Starting a Continental Breakfast

Serving Continental Breakfast

The term 'continental breakfast' originated in the mid-1800s, when light European-style breakfasts began to rise in popularity over heavier, meat-laden British breakfasts. The word also came to represent the pricing style in hotels where the cost of the breakfast was included in the price of the room, which was not the norm in Europe, a trend that holds true to this day.1 Most people associate continental breakfasts with hotels, but they are also sometimes seen in bed and breakfasts, cruise lines, and catering companies. The strong association with hotels is no surprise, with 70 percent of leisure travelers and 63 percent of business travelers claiming that the availability of a continental breakfast is influential in which hotel they choose.2

If you are hoping to add value to your hotel or other business by offering a continental breakfast, this guide can help you get started.

Menu Planning

Although the term 'continental breakfast' may have started out as a way to describe a light breakfast, customers' expectations have grown over recent decades. While some businesses choose to keep their offerings light with pastries and fruit, many have chosen to add hot items to their hotel breakfast, such as waffles, eggs, and meat. When planning, keep in mind the equipment you will need to safely prepare and serve each item, and remember to budget for the pieces you will need. Consider the following items when crafting your continental breakfast menu:

Cold Items:

  • Fruit: Oranges, bananas, strawberries, blueberries, grapefruit, grapes, honeydew; can be served individually or in a fruit medley.
  • Yogurt: Offer a variety of flavors and consider including low-fat or sugar-free options for health-conscious customers.
  • Cereal: Can be offered in individual servings or from dispensers.

Breads & Pastries:

  • Bagels
  • Croissants
  • Pastries
  • Muffins
  • Scones
  • Donuts
  • Toast
  • Biscuits

Hot Items:

  • Waffles: Can be frozen waffles or batter cooked in a waffle iron.
  • Eggs: Often served scrambled in a chafer.
  • Meats: Sausage links or patties, bacon, and ham are common choices.
  • Gravy: Sausage gravy is often served with biscuits, particularly in the South.
  • Potatoes: Cubed breakfast potatoes or hash browns.
  • Oatmeal/Grits: Can be served pre-made or in individual packages when hot water is provided.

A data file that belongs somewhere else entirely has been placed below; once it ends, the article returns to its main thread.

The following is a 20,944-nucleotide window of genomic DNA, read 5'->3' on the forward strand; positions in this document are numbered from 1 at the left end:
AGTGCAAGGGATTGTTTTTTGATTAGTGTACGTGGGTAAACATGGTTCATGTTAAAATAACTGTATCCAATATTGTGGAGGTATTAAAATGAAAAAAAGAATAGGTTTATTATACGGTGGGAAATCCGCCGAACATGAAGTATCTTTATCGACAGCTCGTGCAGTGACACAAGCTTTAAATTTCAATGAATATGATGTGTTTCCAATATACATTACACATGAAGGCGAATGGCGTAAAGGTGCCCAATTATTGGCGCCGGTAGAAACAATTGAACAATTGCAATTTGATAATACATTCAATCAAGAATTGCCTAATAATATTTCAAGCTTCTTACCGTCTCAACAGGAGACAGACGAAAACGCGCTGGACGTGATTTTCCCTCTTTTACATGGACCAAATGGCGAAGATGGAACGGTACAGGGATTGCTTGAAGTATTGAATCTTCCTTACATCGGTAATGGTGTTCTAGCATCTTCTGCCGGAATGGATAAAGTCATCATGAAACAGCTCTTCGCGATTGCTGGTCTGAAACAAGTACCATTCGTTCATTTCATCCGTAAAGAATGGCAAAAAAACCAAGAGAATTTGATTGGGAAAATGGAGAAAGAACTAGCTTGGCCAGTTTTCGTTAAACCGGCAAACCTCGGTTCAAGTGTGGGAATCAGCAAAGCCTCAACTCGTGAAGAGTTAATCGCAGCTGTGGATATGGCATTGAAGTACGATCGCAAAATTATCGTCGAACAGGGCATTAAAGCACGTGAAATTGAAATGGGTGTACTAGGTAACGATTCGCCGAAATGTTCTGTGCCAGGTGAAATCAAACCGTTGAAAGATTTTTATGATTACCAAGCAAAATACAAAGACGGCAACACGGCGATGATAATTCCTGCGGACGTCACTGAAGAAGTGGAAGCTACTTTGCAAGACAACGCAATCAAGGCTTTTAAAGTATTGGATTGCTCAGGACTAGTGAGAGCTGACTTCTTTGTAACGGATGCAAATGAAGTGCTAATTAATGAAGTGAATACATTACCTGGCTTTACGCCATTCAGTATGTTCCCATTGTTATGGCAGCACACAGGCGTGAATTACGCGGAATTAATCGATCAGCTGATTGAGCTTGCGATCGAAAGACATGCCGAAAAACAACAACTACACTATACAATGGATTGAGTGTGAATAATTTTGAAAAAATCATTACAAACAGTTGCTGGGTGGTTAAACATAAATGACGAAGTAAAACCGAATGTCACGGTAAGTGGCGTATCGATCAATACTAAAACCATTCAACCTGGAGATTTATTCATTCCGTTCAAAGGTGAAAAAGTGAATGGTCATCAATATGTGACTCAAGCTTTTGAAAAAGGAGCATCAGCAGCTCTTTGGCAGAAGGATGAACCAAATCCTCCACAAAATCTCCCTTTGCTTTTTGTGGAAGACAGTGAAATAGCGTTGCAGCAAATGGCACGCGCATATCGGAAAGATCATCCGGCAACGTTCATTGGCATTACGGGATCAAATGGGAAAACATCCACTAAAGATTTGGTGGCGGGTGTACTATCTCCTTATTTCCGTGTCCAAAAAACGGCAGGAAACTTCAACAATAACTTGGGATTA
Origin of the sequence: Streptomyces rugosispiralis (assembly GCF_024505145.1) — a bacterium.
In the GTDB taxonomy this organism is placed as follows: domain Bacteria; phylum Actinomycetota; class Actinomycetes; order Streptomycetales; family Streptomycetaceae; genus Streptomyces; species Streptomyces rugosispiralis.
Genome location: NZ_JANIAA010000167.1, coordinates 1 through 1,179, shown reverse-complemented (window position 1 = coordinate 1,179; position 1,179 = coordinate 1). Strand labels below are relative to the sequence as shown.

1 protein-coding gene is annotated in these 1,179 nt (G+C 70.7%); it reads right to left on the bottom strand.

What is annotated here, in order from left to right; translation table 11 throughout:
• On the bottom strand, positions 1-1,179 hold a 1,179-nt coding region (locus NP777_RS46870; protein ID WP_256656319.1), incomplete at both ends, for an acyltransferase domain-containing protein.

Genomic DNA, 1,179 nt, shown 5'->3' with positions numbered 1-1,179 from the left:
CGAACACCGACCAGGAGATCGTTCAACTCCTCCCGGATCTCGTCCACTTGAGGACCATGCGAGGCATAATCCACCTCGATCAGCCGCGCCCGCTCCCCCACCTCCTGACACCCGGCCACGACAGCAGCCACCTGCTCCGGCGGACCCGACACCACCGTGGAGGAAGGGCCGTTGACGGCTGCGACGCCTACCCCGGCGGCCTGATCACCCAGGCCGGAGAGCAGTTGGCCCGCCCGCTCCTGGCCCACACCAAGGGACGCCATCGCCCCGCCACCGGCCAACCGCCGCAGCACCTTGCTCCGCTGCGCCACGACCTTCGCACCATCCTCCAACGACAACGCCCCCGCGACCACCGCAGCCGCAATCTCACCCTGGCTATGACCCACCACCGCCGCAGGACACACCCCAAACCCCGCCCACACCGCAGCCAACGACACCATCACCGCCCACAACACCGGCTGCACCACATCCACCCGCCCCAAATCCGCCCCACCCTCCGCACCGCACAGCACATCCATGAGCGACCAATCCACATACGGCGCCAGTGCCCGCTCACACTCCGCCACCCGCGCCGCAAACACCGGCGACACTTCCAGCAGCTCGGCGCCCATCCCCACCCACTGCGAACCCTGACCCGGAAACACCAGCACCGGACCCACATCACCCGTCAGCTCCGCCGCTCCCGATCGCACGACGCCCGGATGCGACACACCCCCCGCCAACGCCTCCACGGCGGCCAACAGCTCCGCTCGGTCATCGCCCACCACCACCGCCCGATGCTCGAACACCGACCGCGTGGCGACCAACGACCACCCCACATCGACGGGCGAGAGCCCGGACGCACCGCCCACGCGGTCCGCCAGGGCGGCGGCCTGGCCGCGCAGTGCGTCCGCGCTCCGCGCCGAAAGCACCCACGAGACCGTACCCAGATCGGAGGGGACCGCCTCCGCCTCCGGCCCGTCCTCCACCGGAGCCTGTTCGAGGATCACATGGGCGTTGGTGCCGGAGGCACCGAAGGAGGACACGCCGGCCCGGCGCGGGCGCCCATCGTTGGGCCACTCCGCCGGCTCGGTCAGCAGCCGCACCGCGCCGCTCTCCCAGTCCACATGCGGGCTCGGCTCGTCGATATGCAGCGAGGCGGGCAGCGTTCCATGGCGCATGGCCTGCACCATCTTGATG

Custom Stations:

  • Omelets: Can be offered with a variety of ingredients.
  • Crepes: Breakfast crepes are often filled with fresh fruit.
  • Smoothies: Custom smoothie stations can include fresh fruits and leafy greens.


  • Coffee: Can be made with grounds, powder, or bag-in-box concentrate.
  • Hot Water: Often built into a coffee machine, hot water can be offered to make tea and/or hot chocolate, as well as oatmeal or grits.
  • Milk: May wish to offer options such as skim, 2 percent, and whole.
  • Juice: Orange and apple juice are the most common, and several other options are available.

While the list above may seem overwhelming, remember that you do not have to serve everything every day. Many hotels choose to rotate their continental breakfast menu daily between two or three set menus, which long-term customers appreciate. Catering companies may wish to offer different packages for customers to choose from. Once you have decided which items you will offer, be sure to consider what condiments will be needed with those items, which may include butter, jam, honey, cream cheese, peanut butter, maple syrup, sugar and/or other sweeteners, and creamer.


While continental breakfast is definitely serving food to the public, depending on the size of your business and the options you choose to include in your menu, you may not actually need a food service license.3 Because the specifics of what you serve will determine if you need a license will vary depending on location, consult your local health department to see if you will need to acquire one. For the most part, if your food is pre-packaged or prepared by a licensed restaurant, you will likely not need an inspection. Likewise, if your business already serves food in some other capacity, your current food license may cover continental breakfast. However, some licenses only cover very specific applications, so consult your health department to be sure you remain on the right side of the law while adding your hotel breakfast.